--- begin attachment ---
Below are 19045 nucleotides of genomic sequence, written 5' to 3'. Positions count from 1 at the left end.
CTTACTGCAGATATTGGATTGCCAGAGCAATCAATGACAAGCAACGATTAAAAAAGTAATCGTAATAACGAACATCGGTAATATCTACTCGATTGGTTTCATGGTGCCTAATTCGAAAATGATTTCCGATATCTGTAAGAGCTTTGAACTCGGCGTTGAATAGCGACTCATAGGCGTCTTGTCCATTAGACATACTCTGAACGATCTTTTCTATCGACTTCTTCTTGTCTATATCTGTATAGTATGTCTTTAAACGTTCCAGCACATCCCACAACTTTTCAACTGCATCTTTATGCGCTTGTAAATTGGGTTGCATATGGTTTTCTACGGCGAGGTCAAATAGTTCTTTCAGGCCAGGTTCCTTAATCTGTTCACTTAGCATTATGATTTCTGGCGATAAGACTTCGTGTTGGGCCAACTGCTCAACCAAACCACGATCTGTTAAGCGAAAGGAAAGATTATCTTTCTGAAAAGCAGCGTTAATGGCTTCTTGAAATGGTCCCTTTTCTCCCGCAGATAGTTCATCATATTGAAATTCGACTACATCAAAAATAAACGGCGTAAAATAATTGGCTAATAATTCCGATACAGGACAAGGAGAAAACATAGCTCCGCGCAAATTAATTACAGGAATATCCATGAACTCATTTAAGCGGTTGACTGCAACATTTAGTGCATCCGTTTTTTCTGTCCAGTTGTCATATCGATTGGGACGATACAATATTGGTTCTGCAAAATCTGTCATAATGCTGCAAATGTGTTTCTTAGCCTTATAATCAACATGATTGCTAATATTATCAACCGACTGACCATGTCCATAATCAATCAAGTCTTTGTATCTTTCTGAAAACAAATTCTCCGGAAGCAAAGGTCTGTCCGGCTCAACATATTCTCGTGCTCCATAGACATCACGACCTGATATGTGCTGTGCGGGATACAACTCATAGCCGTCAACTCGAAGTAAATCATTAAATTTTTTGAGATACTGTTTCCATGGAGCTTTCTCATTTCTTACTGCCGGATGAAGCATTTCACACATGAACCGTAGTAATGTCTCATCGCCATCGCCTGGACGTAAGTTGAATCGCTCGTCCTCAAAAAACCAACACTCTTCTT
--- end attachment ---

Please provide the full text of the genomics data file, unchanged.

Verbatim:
Below are 19045 nucleotides of genomic sequence, written 5' to 3'. Positions count from 1 at the left end.
CTTACTGCAGATATTGGATTGCCAGAGCAATCAATGACAAGCAACGATTAAAAAAGTAATCGTAATAACGAACATCGGTAATATCTACTCGATTGGTTTCATGGTGCCTAATTCGAAAATGATTTCCGATATCTGTAAGAGCTTTGAACTCGGCGTTGAATAGCGACTCATAGGCGTCTTGTCCATTAGACATACTCTGAACGATCTTTTCTATCGACTTCTTCTTGTCTATATCTGTATAGTATGTCTTTAAACGTTCCAGCACATCCCACAACTTTTCAACTGCATCTTTATGCGCTTGTAAATTGGGTTGCATATGGTTTTCTACGGCGAGGTCAAATAGTTCTTTCAGGCCAGGTTCCTTAATCTGTTCACTTAGCATTATGATTTCTGGCGATAAGACTTCGTGTTGGGCCAACTGCTCAACCAAACCACGATCTGTTAAGCGAAAGGAAAGATTATCTTTCTGAAAAGCAGCGTTAATGGCTTCTTGAAATGGTCCCTTTTCTCCCGCAGATAGTTCATCATATTGAAATTCGACTACATCAAAAATAAACGGCGTAAAATAATTGGCTAATAATTCCGATACAGGACAAGGAGAAAACATAGCTCCGCGCAAATTAATTACAGGAATATCCATGAACTCATTTAAGCGGTTGACTGCAACATTTAGTGCATCCGTTTTTTCTGTCCAGTTGTCATATCGATTGGGACGATACAATATTGGTTCTGCAAAATCTGTCATAATGCTGCAAATGTGTTTCTTAGCCTTATAATCAACATGATTGCTAATATTATCAACCGACTGACCATGTCCATAATCAATCAAGTCTTTGTATCTTTCTGAAAACAAATTCTCCGGAAGCAAAGGTCTGTCCGGCTCAACATATTCTCGTGCTCCATAGACATCACGACCTGATATGTGCTGTGCGGGATACAACTCATAGCCGTCAACTCGAAGTAAATCATTAAATTTTTTGAGATACTGTTTCCATGGAGCTTTCTCATTTCTTACTGCCGGATGAAGCATTTCACACATGAACCGTAGTAATGTCTCATCGCCATCGCCTGGACGTAAGTTGAATCGCTCGTCCTCAAAAAACCAACACTCTTCTT